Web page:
“David Graves disappeared a few years ago.”  After the events seen in Justice League #9.

“They thought it was some form of cancer.”  Was this cancer caused by caused by the Apokolips invasion?  Or something else?

There Wonder Woman goes again, talking about cutting off the heads of her foes.  Must be a Wednesday...

Page 7:  “And we don’t cut off anyone’s head.”  A little bit of patronizing from Batman.  What a change...

“So you don’t trust us to help?”  Green Lantern’s question is a bit meta-textual, as it is at the very heart of this entire storyline. 

“Lantern, I have this.”  Batman just knows, deep down, that no matter how good-intentioned Green Lantern is, that this probably will not go well.  That, and he has severe control issues…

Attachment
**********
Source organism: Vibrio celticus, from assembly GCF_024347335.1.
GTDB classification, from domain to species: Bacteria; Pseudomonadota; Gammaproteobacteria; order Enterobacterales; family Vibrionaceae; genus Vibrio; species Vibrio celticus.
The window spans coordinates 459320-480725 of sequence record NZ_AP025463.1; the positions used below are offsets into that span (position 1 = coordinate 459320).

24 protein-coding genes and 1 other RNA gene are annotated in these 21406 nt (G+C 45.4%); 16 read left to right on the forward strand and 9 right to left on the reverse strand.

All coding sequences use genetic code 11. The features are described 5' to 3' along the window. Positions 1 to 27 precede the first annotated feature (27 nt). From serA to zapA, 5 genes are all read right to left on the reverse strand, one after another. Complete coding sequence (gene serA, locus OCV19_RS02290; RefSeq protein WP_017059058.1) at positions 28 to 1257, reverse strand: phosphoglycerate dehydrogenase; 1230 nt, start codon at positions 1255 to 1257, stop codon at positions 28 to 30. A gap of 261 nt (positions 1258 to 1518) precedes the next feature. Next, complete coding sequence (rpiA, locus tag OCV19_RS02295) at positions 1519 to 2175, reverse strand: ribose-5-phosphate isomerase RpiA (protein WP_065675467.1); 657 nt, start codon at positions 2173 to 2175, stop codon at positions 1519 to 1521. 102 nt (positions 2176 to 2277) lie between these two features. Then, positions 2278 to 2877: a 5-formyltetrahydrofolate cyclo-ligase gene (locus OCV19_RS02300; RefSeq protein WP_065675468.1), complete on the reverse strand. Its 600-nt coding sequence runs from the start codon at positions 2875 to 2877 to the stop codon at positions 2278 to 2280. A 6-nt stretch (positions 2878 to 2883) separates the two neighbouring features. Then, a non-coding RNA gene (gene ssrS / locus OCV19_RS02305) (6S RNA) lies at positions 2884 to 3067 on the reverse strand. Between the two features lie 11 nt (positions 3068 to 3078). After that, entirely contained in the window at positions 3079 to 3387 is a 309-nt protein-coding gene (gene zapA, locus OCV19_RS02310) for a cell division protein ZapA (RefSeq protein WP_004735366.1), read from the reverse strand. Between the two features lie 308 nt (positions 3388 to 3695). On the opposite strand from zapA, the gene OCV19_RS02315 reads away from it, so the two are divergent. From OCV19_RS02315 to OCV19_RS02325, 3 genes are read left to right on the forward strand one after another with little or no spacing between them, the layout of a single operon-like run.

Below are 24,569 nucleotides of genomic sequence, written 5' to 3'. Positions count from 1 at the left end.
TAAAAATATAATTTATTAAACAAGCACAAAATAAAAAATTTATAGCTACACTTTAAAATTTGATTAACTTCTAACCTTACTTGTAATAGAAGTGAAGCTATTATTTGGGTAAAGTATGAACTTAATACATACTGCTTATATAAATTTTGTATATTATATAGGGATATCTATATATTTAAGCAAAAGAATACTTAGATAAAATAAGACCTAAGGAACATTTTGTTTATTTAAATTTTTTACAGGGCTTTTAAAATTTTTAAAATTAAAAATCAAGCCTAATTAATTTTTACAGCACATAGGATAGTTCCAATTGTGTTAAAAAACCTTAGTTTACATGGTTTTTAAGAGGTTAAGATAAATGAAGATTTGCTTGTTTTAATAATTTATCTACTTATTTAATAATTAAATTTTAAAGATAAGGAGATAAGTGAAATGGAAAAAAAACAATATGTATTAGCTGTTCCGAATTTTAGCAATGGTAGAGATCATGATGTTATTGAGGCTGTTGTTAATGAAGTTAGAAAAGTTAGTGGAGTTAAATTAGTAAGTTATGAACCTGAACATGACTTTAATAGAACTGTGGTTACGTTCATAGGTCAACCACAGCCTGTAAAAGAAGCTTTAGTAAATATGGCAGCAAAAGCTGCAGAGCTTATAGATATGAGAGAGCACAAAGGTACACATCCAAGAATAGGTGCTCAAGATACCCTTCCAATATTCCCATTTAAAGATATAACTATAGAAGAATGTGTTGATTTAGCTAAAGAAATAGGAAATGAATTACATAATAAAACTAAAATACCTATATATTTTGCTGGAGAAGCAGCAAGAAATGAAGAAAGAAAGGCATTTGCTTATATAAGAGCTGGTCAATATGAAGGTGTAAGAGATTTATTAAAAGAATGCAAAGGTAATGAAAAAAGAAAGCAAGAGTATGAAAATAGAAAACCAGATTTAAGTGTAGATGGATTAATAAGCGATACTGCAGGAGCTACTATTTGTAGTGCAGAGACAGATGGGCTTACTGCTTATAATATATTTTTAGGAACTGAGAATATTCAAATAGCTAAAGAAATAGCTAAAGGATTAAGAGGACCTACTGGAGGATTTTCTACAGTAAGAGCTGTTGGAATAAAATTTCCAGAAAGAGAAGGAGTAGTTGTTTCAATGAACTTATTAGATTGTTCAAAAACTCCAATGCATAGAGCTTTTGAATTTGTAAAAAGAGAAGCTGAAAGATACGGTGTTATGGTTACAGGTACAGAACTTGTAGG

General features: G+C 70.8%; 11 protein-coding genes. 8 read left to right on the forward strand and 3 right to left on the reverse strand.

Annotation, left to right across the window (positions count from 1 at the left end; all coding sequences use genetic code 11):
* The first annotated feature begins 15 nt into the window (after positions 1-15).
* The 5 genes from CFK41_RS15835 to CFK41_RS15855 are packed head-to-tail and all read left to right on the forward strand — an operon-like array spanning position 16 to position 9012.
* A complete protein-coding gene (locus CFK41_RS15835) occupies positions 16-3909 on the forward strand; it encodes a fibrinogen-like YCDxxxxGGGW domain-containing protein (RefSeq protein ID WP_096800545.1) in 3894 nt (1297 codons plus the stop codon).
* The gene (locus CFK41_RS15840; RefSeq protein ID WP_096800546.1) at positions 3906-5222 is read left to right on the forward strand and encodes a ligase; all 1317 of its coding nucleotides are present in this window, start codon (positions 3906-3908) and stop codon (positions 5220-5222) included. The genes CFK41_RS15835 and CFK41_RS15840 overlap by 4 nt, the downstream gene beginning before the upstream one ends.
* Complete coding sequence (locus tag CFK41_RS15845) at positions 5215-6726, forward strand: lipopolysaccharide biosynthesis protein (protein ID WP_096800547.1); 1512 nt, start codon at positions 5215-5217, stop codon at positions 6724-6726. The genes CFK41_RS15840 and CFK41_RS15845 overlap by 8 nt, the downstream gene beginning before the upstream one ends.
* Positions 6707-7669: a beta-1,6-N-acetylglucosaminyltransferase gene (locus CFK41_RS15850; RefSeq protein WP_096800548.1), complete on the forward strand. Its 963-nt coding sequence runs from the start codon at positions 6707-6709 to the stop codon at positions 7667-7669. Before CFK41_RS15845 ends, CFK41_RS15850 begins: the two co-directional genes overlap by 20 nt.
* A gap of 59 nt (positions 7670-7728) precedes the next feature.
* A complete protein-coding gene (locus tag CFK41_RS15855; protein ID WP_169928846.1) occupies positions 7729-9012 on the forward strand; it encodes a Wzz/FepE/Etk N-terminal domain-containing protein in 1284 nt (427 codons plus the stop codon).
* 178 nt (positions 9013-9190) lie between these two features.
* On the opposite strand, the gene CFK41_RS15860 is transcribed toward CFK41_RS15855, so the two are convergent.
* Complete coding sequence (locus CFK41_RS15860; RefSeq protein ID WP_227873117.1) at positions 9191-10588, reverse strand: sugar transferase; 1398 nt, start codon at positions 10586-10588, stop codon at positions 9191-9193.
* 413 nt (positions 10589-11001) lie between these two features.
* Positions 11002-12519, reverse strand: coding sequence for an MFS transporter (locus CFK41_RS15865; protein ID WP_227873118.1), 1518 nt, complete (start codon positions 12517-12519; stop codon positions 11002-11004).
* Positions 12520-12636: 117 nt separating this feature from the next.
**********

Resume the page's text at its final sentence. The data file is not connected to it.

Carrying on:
Green Lantern is actually trying to be sincere and supportive with Wonder Woman, making an effort to appeal to her and get her to listen to reason.  Too bad it doesn't work...

Pages 8-9:  Hunh.  Seems like Wonder Woman’s fist is stronger than Green Lantern’s will.

Page 10:  
Once upon a time, there might have been one lone photographer -- Jimmy Olsen, probably -- who was able to snap a few shots of a super-hero fight.  Now, in the age of social media and cell phones, everyone and anyone can shoot a crappy video and take sub-par pictures of a super-hero fight.  Ah, progress...

“Like hell she did.”  Green Lantern might think that Wonder Woman’s hot…but he’s not going to let her make a fool out of him without a fight.

Page 11:  “You’ve been dying for this haven’t you?”  This comment from Wonder Woman would make more sense had we seen any kind of real conflict between her and Green Lantern before now.